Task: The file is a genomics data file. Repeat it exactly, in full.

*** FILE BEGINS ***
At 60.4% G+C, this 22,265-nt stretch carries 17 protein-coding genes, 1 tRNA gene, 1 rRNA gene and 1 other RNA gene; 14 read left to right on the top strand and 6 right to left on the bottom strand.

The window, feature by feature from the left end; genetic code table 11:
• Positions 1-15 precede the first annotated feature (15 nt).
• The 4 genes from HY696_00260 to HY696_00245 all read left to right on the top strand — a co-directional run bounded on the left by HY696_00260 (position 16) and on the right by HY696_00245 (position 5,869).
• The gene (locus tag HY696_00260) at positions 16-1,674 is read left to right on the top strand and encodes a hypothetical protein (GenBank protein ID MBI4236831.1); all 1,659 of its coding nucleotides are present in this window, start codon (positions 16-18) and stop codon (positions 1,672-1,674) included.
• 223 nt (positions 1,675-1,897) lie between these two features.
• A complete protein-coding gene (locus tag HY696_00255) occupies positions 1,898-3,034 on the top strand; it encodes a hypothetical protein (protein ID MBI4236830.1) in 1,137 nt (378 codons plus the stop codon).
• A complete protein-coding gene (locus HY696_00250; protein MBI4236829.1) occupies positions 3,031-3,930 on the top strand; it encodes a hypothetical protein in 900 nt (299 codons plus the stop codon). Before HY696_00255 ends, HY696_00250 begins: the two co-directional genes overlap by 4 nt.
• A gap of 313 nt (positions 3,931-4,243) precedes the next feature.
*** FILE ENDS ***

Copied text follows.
At 60.4% G+C, this 22,265-nt stretch carries 17 protein-coding genes, 1 tRNA gene, 1 rRNA gene and 1 other RNA gene; 14 read left to right on the top strand and 6 right to left on the bottom strand.

The window, feature by feature from the left end; genetic code table 11:
• Positions 1-15 precede the first annotated feature (15 nt).
• The 4 genes from HY696_00260 to HY696_00245 all read left to right on the top strand — a co-directional run bounded on the left by HY696_00260 (position 16) and on the right by HY696_00245 (position 5,869).
• The gene (locus tag HY696_00260) at positions 16-1,674 is read left to right on the top strand and encodes a hypothetical protein (GenBank protein ID MBI4236831.1); all 1,659 of its coding nucleotides are present in this window, start codon (positions 16-18) and stop codon (positions 1,672-1,674) included.
• 223 nt (positions 1,675-1,897) lie between these two features.
• A complete protein-coding gene (locus tag HY696_00255) occupies positions 1,898-3,034 on the top strand; it encodes a hypothetical protein (protein ID MBI4236830.1) in 1,137 nt (378 codons plus the stop codon).
• A complete protein-coding gene (locus HY696_00250; protein MBI4236829.1) occupies positions 3,031-3,930 on the top strand; it encodes a hypothetical protein in 900 nt (299 codons plus the stop codon). Before HY696_00255 ends, HY696_00250 begins: the two co-directional genes overlap by 4 nt.
• A gap of 313 nt (positions 3,931-4,243) precedes the next feature.